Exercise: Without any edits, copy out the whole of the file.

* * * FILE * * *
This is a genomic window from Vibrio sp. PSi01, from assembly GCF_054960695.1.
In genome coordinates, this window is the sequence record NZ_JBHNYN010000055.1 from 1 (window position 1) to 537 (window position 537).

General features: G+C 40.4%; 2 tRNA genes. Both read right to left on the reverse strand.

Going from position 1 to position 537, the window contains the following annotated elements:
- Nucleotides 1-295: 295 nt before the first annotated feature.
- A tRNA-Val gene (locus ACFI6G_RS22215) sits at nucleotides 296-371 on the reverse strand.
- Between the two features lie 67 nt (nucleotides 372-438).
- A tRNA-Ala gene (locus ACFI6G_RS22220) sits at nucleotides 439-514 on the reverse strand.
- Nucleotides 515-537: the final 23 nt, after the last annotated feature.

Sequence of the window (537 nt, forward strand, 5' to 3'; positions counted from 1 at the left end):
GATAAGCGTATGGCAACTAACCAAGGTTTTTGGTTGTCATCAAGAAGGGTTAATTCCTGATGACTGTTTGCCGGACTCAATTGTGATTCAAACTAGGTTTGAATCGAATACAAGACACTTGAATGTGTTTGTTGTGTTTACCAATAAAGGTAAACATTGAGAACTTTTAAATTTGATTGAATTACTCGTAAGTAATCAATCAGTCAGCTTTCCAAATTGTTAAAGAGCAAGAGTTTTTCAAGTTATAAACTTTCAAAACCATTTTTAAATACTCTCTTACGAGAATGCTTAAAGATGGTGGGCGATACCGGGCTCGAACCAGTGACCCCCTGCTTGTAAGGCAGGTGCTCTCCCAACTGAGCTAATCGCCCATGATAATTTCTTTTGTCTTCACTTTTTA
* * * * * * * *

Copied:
This is a genomic window from Vibrio sp. PSi01, from assembly GCF_054960695.1.
In genome coordinates, this window is the sequence record NZ_JBHNYN010000055.1 from 1 (window position 1) to 537 (window position 537).

General features: G+C 40.4%; 2 tRNA genes. Both read right to left on the reverse strand.

Going from position 1 to position 537, the window contains the following annotated elements:
- Nucleotides 1-295: 295 nt before the first annotated feature.
- A tRNA-Val gene (locus ACFI6G_RS22215) sits at nucleotides 296-371 on the reverse strand.
- Between the two features lie 67 nt (nucleotides 372-438).
- A tRNA-Ala gene (locus ACFI6G_RS22220) sits at nucleotides 439-514 on the reverse strand.
- Nucleotides 515-537: the final 23 nt, after the last annotated feature.

Sequence of the window (537 nt, forward strand, 5' to 3'; positions counted from 1 at the left end):
GATAAGCGTATGGCAACTAACCAAGGTTTTTGGTTGTCATCAAGAAGGGTTAATTCCTGATGACTGTTTGCCGGACTCAATTGTGATTCAAACTAGGTTTGAATCGAATACAAGACACTTGAATGTGTTTGTTGTGTTTACCAATAAAGGTAAACATTGAGAACTTTTAAATTTGATTGAATTACTCGTAAGTAATCAATCAGTCAGCTTTCCAAATTGTTAAAGAGCAAGAGTTTTTCAAGTTATAAACTTTCAAAACCATTTTTAAATACTCTCTTACGAGAATGCTTAAAGATGGTGGGCGATACCGGGCTCGAACCAGTGACCCCCTGCTTGTAAGGCAGGTGCTCTCCCAACTGAGCTAATCGCCCATGATAATTTCTTTTGTCTTCACTTTTTA